Red-Light Cameras Spark Debate in Texas Cities

by: Theodore Kim

Red-light cameras, which have split the driving public like few other topics of the road, are reaching a public opinion crossroads.

Texas cities have collected more than $103 million in fines since a revised red-light camera law took effect in 2007. Houston has collected the largest chunk: some $24 million through May, state figures show.

Cities insist the cameras have cut intersection accidents and saved lives. But the rising revenue totals have fueled a public backlash and reinforced perceptions that their main impetus is money.

Lawmakers in Maine, Mississippi and Montana banned red-light cameras last year, according to the National Conference of State Legislatures. Six other states recently considered similar proposals.

In Texas, College Station voters last fall forced their city to take down its cameras. Houston opponents say they have enough petition signatures to put the cameras to a vote this fall. And the Texas House of Representatives last year passed a measure that would have phased out the cameras. Though it failed in the Senate, camera opponents say they plan to try again.

“There is a backlash, for sure,” said state Rep. Solomon Ortiz Jr., D-Corpus Christi, who co-sponsored the anti-camera push. “City budgeters are counting on these fines as a revenue stream and simply using the argument of safety as cover.”

Safety claims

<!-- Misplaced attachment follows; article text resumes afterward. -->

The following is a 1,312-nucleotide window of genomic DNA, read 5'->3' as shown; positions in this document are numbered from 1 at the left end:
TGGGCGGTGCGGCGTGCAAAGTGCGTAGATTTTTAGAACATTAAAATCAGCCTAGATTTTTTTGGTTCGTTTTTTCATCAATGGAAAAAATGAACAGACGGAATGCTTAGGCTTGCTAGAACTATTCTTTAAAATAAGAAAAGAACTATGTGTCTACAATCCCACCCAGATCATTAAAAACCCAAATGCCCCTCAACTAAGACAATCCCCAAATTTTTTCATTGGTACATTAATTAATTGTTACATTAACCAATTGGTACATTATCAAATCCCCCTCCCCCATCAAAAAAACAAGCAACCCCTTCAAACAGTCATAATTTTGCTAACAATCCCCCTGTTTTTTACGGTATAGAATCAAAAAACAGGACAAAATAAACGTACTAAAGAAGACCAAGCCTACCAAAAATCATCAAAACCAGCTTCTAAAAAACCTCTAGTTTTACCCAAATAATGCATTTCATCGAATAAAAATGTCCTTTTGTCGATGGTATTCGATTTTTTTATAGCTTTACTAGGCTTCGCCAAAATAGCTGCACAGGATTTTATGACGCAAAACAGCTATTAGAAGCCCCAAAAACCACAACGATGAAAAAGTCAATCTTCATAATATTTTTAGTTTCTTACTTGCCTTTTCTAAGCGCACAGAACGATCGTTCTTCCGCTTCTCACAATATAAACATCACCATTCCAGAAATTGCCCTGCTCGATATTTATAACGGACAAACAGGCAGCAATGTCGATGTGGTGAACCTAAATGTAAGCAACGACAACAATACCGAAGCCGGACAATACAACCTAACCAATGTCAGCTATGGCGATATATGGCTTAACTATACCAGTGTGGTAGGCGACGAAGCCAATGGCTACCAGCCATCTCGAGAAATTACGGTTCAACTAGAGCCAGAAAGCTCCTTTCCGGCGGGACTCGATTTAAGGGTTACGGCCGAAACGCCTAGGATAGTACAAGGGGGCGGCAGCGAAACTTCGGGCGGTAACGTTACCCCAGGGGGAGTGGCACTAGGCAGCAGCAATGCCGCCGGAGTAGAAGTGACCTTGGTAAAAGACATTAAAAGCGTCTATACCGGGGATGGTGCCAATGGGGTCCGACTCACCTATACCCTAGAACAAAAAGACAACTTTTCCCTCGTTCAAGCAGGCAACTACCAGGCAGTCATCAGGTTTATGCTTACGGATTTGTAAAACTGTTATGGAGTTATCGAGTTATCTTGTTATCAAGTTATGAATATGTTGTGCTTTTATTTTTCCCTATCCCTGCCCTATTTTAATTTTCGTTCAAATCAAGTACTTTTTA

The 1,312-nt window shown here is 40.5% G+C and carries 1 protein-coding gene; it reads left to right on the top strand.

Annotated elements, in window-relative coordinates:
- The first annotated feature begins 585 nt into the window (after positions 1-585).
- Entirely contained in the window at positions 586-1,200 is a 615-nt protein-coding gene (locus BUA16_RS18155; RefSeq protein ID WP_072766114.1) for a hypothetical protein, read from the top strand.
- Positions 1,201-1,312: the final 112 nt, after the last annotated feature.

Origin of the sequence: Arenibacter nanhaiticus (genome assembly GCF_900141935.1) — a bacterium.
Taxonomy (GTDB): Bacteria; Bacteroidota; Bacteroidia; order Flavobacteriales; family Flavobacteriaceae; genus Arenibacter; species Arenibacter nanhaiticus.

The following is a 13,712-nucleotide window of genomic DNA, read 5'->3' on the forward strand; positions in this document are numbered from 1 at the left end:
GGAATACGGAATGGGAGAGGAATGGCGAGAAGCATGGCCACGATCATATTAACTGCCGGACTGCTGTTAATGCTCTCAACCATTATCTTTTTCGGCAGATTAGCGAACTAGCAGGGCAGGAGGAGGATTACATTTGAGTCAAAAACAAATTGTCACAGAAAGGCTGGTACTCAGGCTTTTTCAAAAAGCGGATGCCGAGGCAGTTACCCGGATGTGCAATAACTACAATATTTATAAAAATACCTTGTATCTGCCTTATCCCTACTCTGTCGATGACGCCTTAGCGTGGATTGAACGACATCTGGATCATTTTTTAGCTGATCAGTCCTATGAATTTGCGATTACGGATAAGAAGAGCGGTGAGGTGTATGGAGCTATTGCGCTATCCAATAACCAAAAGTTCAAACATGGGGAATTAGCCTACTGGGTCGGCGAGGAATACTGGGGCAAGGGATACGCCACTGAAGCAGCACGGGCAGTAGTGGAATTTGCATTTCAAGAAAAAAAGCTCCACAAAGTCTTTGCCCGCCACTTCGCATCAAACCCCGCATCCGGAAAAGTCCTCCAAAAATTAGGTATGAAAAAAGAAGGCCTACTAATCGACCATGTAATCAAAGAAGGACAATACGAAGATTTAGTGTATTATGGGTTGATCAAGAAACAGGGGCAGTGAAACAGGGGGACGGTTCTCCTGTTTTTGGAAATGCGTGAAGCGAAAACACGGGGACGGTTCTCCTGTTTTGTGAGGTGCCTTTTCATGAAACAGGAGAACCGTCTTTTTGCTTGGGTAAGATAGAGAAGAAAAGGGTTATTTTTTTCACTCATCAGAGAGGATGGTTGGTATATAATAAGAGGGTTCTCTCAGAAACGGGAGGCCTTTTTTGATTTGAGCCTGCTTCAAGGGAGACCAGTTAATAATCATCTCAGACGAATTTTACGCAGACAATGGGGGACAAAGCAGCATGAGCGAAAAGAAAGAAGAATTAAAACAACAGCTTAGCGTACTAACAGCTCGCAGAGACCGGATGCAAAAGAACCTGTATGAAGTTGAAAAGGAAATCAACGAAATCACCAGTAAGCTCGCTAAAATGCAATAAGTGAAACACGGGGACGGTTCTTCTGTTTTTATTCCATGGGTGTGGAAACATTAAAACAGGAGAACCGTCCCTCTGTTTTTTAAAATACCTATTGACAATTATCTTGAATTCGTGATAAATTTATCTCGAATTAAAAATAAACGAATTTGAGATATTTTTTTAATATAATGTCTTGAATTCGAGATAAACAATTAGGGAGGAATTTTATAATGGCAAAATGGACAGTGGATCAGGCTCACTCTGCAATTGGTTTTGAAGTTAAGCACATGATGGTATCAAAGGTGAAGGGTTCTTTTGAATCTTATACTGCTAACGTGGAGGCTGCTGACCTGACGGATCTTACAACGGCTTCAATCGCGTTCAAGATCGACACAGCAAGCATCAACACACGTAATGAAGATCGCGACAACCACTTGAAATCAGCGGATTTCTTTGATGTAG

That sentiment clashes with the opinion of many engineers and city officials who say the cameras have, unequivocally, improved intersection safety.

The cameras capture images, and sometimes video, of drivers running red lights. The images are vetted by the camera company and, ultimately, by police. Most Texas cities charge civil fines of between $75 and $100 per violation. More studies than not suggest the cameras work, at least to some degree.

“They’ve performed much better than I ever imagined,” said Elizabeth Ramirez, chief traffic engineer for Dallas. The city has witnessed declines in red-light accidents at nearly every one of its 59 camera-equipped intersections since the first wave launched in January 2007, she said.

While camera critics dispute the safety data, the money generated has raised even more questions and intrigue, especially as collections have pushed into the tens of millions. A 2007 state law requires cities to set aside half of all profits to help fund regional trauma care centers. Most cities use their share for traffic safety and enforcement efforts.

Houston police Sgt. Michael Muench, who oversees that city’s red-light camera program, said his department has plowed all revenues into crash-scene investigation equipment, extra traffic patrols, radar guns and other traffic-related improvements. “So far, it’s working,” Muench said. Critics point to large disparities in the profits cities generate as evidence that some are just out to make a buck.

“In College Station, cameras were not put at the most dangerous intersections, but the most profitable ones,” said Jim Ash, a sales representative who began the petition drive to take down the cameras there.

In fact, the contracts that cities have with camera vendors are the biggest factor in whether or not a city makes money, according to an analysis of state figures and the vendor agreements of about a dozen Texas cities. Cities do not purchase, operate and maintain the equipment outright. Rather, they rent the cameras from vendors under negotiated terms. Houston’s $24 million haul since 2007 is more than triple the total fines collected by Dallas, according to figures from the state comptroller’s office. And in the last two years, Dallas’ program has cost more to run than Houston’s.

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